Fallen – Here’s a truly terrifying concept portrayed brilliantly in an investigative thriller with increasingly supernatural overtones. Denzel Washington plays the police officer discovering the world is far darker than he thought.

Gabriel – With the late Andy Whitfield showing the star he was destined to be, this Heaven versus Hell for the souls in Purgatory film is stunning. Low budget but deep hearted and a classic theme told within a powerful story. All the usual cues leading to a place you didn’t expect.

He Never Died – Henry Rollins playing a part that I suspect many couldn’t pull off. Darkly humorous, occasionally (very) bloody, a strong refresh of a classic concept.

Let Us Prey – Possibly the most brutal film on this list. Set in a little Scottish village one night, an unexpected visitor brings horror and revelations to further a deeper need. Slow burning, grim, and with surprising depth.

The Monster – While this film does indeed have a full-on predatory nasty doing what it does best, this film is more harrowing for the vivid, flashbacked, honest portrayal of a dysfunctional family, as mother and daughter go to hell and back to survive. We go with them, seeing what made the current situation and what eventuates, one night on a rain-swept backroad.

The Rezort – A post zombie apocalypse zombie survival film. Possibly the only one of its kind and surprisingly good, with subtle touches building to reveal an underlying horror that exceeds the obvious one.

The Order (UK title: The Sin Eater) – The late Heath Ledger (reuniting with some of the cast from A Knight’s Tale) in a dark story about sin – what it is and how you pay for it. A tale of the Roman Catholic church, manipulation, the quest for power, and what people will do to enter heaven.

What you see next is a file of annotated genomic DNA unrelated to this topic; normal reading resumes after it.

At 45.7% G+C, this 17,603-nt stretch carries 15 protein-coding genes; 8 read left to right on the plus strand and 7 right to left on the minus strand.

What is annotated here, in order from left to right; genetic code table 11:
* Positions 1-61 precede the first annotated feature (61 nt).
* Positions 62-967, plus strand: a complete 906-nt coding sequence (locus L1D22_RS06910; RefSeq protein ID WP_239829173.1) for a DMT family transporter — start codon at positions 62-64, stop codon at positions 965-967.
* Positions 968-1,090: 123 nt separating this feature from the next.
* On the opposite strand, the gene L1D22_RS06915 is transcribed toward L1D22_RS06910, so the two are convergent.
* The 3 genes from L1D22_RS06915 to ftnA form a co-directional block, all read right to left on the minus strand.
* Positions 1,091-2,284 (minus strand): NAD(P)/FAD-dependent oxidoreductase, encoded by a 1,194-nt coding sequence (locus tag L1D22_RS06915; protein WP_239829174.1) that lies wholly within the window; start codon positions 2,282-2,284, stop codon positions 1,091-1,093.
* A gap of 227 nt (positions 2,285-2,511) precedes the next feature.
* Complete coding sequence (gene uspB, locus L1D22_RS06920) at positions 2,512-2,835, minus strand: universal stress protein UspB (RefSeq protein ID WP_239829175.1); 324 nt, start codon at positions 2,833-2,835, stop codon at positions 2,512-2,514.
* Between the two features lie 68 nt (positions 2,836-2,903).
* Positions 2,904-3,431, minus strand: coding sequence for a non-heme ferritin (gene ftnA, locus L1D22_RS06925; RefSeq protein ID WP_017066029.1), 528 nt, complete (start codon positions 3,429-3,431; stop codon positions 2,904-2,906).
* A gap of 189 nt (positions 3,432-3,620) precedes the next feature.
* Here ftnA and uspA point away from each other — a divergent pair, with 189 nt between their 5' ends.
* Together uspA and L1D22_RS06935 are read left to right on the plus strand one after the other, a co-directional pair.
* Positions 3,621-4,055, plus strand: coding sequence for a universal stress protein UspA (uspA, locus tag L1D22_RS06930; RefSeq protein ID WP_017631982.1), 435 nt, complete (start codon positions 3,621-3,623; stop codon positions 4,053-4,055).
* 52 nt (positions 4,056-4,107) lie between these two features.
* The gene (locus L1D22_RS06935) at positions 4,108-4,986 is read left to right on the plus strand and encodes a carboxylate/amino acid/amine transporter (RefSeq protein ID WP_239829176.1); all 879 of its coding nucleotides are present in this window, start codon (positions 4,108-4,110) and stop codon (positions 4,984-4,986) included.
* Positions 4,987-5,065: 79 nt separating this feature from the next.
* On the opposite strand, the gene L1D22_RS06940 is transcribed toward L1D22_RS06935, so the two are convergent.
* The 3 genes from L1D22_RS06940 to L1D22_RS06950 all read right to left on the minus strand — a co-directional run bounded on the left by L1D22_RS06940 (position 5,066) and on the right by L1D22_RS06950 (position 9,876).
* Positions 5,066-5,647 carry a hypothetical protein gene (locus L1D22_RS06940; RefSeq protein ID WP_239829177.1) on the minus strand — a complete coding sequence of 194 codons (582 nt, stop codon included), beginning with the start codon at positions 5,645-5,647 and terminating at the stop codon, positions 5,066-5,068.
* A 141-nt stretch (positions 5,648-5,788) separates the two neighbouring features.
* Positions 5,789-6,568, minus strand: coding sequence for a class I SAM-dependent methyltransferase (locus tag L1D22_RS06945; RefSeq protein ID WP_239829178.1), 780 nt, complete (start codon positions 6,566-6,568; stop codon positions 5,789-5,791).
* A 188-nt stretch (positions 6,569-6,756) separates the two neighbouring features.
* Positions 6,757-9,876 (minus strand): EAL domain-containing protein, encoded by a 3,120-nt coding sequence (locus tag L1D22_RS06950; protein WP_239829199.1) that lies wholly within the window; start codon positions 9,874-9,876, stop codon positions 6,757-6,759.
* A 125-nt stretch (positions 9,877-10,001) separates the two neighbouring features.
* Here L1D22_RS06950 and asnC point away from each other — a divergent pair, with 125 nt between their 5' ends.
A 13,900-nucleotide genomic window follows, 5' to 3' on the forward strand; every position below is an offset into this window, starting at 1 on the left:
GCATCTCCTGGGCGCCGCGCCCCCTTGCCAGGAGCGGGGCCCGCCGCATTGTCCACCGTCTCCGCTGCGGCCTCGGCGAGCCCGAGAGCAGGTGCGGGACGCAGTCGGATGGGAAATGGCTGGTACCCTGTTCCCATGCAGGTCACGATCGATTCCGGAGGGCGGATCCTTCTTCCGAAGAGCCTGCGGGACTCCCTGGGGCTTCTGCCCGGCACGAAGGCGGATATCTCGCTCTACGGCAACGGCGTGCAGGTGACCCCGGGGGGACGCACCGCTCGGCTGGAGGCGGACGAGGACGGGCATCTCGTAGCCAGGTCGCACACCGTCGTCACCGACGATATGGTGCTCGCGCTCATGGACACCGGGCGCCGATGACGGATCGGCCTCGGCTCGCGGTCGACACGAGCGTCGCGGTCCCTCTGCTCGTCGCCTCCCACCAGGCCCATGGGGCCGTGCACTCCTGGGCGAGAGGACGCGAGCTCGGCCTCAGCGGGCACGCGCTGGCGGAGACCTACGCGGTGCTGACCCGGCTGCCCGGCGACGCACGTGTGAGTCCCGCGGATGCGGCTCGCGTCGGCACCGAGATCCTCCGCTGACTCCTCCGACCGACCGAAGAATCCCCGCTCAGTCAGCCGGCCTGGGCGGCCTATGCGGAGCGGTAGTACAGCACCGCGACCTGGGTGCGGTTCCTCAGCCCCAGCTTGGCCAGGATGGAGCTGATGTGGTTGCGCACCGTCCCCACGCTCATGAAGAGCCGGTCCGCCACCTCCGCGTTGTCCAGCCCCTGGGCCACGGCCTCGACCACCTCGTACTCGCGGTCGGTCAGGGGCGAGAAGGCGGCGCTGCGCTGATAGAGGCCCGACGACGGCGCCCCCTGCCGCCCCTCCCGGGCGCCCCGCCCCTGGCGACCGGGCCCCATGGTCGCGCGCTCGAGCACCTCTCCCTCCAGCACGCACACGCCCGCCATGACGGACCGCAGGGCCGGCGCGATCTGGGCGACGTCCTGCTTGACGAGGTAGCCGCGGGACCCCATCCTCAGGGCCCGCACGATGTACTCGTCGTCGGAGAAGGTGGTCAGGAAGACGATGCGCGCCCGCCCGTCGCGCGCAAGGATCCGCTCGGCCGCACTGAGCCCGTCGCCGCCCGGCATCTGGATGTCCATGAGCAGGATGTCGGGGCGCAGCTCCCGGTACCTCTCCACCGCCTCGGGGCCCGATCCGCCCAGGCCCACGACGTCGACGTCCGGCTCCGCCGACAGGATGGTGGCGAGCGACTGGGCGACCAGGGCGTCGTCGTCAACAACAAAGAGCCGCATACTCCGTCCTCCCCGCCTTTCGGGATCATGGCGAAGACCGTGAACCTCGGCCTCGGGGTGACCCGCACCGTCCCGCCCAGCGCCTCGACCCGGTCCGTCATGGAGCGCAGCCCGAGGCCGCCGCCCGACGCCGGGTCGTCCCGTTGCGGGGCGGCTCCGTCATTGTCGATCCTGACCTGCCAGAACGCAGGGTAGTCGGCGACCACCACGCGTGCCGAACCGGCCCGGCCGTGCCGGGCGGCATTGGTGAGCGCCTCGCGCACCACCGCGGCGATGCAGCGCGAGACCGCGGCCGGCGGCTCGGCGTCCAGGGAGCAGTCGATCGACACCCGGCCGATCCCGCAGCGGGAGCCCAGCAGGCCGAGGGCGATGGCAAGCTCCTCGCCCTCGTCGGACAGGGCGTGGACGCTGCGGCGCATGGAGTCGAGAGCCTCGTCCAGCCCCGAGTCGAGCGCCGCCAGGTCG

Thale (Norwegian, English subtitles) – For me, Halloween isn’t about scares (in fact, for many of the pagan faiths, it’s New Year). Acknowledging that, I couldn’t do a list without including at least one film that touches on the ‘apparent world’. So, here’s a beautiful and disturbing film about the unseen things that share this world with us and what happens when you mess with them.

We Are the Night (German: ‘Wir sind die Nacht’, English subtitles) – I’m a long-time vampire fan, but no lover of the modern dilutions of the form. This superb film portrays nightwalkers as the apex predators they are, and shows how their residual humanity binds them in emotional obsessions they seek to deny. All this is set within a straightforward but gripping tale of love, lust and the ties that bind.

About the author

Author, storyteller, poet, game designer, UK registered publisher, collector of steelbooks that no-one else wants and watcher of obscure films. Also a long-time comic fan (devotee of Doctor Strange). Has an unhealthy interest in edged weapons and is a die-hard fan of tattooing.